The Apple Store on Boylston Street in Boston boasts a remarkable spiral staircase. Photo: Joseph Thornton/Flickr CC
If you’ve ever walked into a flagship Apple Store unconvinced of the magic of Cupertino’s products, a wondrous curvy, glass staircase might have softened your psyche.
Apple’s retail outlets are almost as well known for award-winning architecture and eye-catching staircases as for the MacBooks, iPads and iPhones on sale. But Apple Stores aren’t the only places to make vertical trips seem like a magical journey.
The gold in Apple’s 18-karat watch is a standard gold alloy, not a miraculous gold/ceramic mix. Credit: Apple
All week, it’s been reported that Apple is using a “new gold” in the gold Apple Watch Edition. According to Bloomberg, Slate, Gizmodo and many others, Apple has patented a new process to create a “metal matrix composite” by mixing gold with ceramic particles.
The composite supposedly allows Apple to save on the amount of gold it uses, while making the substance super-hard and adding other amazing properties.
But according to Atakan Peker, a materials scientist and one of the co-inventors of Liquidmetal, which Apple holds an exclusive license on, it’s extremely unlikely Apple is using any kind of “new gold” for its watches.
Ladies and gentlemen, the 18-karat gold Apple Watch Edition, which is an aspirational price anchor, according to reddit’s users. Credit: Apple
We all know that professional industry analysts often say the darndest things, but the Apple Watch has unleashed some truly muddleheaded commentary, especially from people who get paid to know better.
There are the customary and entirely predictable predictions that the Watch will fail — just as the pundits predicted the iMac, iPod, iPhone and iPad would bomb. This kind of commentary is so knee-jerk and silly, it’s best to just ignore. But then there’s a higher tier of analysis that says the Watch’s success depends on apps (duh, yeah) or the device’s potential for upgrades (completely wrong).
I’m interested in smarter takes on Apple’s strategy, pricing and marketing. Surprisingly, some of the most insightful commentary I’ve seen is on reddit — known generally as a salty hangout for spotty teens and weirdos. Here are some key points outlined by reddit users.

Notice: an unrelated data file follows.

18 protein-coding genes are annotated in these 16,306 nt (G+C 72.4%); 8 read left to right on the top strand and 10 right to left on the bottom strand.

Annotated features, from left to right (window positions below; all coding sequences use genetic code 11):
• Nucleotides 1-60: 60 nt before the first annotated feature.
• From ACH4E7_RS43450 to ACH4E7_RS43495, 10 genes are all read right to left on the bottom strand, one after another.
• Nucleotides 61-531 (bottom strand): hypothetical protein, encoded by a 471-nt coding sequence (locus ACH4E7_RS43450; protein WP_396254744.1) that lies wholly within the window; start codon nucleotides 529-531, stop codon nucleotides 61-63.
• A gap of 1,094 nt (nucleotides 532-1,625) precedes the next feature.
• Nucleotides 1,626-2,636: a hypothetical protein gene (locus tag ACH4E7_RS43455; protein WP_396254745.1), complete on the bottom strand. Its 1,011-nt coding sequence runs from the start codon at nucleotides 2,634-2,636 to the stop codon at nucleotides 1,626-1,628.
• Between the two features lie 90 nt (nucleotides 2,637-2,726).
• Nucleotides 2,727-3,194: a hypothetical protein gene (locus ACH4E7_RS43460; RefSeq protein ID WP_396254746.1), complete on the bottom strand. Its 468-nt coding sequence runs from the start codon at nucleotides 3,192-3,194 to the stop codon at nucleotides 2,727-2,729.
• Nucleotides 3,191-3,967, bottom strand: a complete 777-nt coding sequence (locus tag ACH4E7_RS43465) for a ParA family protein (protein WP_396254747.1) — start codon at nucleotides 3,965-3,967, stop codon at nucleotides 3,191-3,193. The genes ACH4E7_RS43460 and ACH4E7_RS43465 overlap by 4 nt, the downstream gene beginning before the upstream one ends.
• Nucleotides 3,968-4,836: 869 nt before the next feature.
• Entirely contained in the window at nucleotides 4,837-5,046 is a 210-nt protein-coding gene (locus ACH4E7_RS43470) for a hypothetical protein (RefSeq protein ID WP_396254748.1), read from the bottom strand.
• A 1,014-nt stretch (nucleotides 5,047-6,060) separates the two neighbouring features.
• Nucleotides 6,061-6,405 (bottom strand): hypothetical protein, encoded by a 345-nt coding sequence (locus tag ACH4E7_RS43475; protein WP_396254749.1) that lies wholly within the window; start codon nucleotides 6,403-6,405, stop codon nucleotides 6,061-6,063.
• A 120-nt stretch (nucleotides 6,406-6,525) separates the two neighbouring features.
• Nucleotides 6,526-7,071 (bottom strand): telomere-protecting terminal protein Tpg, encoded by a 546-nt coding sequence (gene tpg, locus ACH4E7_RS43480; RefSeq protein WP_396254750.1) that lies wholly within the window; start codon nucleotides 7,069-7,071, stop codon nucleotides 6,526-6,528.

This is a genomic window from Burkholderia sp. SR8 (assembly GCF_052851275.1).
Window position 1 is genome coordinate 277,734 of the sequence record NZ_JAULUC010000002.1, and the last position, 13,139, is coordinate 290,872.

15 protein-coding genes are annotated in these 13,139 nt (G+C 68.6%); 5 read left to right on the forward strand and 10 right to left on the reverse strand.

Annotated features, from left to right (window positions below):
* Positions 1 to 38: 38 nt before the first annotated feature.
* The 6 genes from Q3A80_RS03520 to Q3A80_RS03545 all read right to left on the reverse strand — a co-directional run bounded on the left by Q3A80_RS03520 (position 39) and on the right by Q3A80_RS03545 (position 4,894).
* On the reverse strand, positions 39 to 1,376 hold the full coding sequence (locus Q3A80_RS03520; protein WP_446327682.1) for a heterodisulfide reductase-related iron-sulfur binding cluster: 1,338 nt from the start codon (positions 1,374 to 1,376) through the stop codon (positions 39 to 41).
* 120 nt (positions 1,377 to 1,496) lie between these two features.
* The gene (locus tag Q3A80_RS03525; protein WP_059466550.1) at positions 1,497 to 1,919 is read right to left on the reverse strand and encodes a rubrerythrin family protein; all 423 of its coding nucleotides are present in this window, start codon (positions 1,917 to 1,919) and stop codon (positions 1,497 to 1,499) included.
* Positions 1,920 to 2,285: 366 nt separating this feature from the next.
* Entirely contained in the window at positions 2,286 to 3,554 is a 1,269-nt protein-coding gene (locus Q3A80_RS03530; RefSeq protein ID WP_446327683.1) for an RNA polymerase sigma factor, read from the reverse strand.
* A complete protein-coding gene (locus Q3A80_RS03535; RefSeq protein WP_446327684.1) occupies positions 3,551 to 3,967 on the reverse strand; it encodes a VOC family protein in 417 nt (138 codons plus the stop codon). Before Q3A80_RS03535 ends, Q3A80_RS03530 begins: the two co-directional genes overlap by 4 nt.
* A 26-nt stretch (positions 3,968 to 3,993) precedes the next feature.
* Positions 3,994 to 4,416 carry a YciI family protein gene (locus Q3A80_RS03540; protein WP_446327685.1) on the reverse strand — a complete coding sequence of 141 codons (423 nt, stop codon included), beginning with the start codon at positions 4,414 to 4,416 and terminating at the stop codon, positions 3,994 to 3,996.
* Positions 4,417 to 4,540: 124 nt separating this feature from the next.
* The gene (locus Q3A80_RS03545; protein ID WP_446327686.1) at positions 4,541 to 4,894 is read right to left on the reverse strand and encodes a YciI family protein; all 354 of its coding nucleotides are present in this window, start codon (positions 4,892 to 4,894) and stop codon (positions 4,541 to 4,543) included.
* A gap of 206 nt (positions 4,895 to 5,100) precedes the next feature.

Tim Cook really, really loves the latest Apple products. Photo: Apple
The Apple Watch? It’s incredible.
The new MacBook? It’s unbelievable.
Apple’s team? Amazing!
Tim Cook is either the world’s most positive CEO or he possesses the world’s greatest poker face. Just watch the string of superlatives he unleashed during Apple’s “Spring Forward” event Monday, as rounded up in Cult of Mac’s supercut video below.
Despite its hefty price tag, the 18-karat gold Apple Watch Edition might actually be too cheap. Photo: Apple
The tech world is completely aghast at the price of the gold Apple Watch Edition, which starts at $10,000 but is more likely to set buyers back $17,000 (plus tax!).
The pricing is baking everyone’s noodles. We can’t wrap our heads around a super-expensive watch that will soon be obsolete and is functionally identical to a $350 model. This is not how tech works.
But that’s the point. I wrote how the high-end Apple Watch winds me up — I argued that its very existence is antithetical to Apple’s democratic values. But after further research, it’s obvious that Apple knows exactly what it’s doing, and it’s very smart — even if I still don’t like the gold watch’s enormous price tag.
The Apple Watch Edition is a classic Veblen product. The outrageous price is the whole point. And the higher it gets, the more of them Apple will sell. It might even be priced too low.
The new MacBook probably isn’t for you. Photo: Apple
The new MacBook is one of the most impressive pieces of technology Apple has unleashed in five years. It boasts a Retina display, USB-C, butterfly-hinged keyboard, Force Touch trackpad and terraced batteries. All crammed inside a body that’s smaller than the MacBook Air, made possible by a new fanless processor.
Despite being an unapologetically gorgeous piece of hardware, the new MacBook’s biggest weapon — the fanless processor — is also its greatest weakness.
Apple has placed the new MacBook in a category most people shouldn’t even consider buying, and that’s OK. The new MacBook isn’t for you and me, it’s for the future.
The super-expensive gold Apple Watch Edition is enough to get your knickers in a twist. Photo: Leander Kahney/Cult of Mac
When Steve jobs co-founded Apple, his vision was to democratize technology.
At the time, computers were for governments and rich corporations. Jobs wanted everyone to have their own computer — a crazy idea back in the ’70s. The slogan for the original Macintosh was “the computer for the rest of us.”
For the next 30 years, Jobs worked hard to realize that mission. Although Apple has never made the cheapest computers, in general, the trend has been cheaper and more accessible, from the Mac to the iPhone. For most people, Apple’s products are largely affordable.
This is why the gold Apple Watch Edition — which starts at $10,000 — bugs me. It’s not a watch for the rest of us. It’s a watch for everyone but us. It’s a watch for the one percent.
For those who don’t remember, this was the second time Apple execs have taken the stage to talk Apple Watch. We got an initial preview of the Watch back in September, and today’s event was more for filling in the knowledge gaps.
While we already knew the Watch’s main selling points and the kinds of apps it would run, there was still some crucial information that needed answering. Luckily Apple did address the most important questions, but it also left certain aspects of the Watch in ambiguity.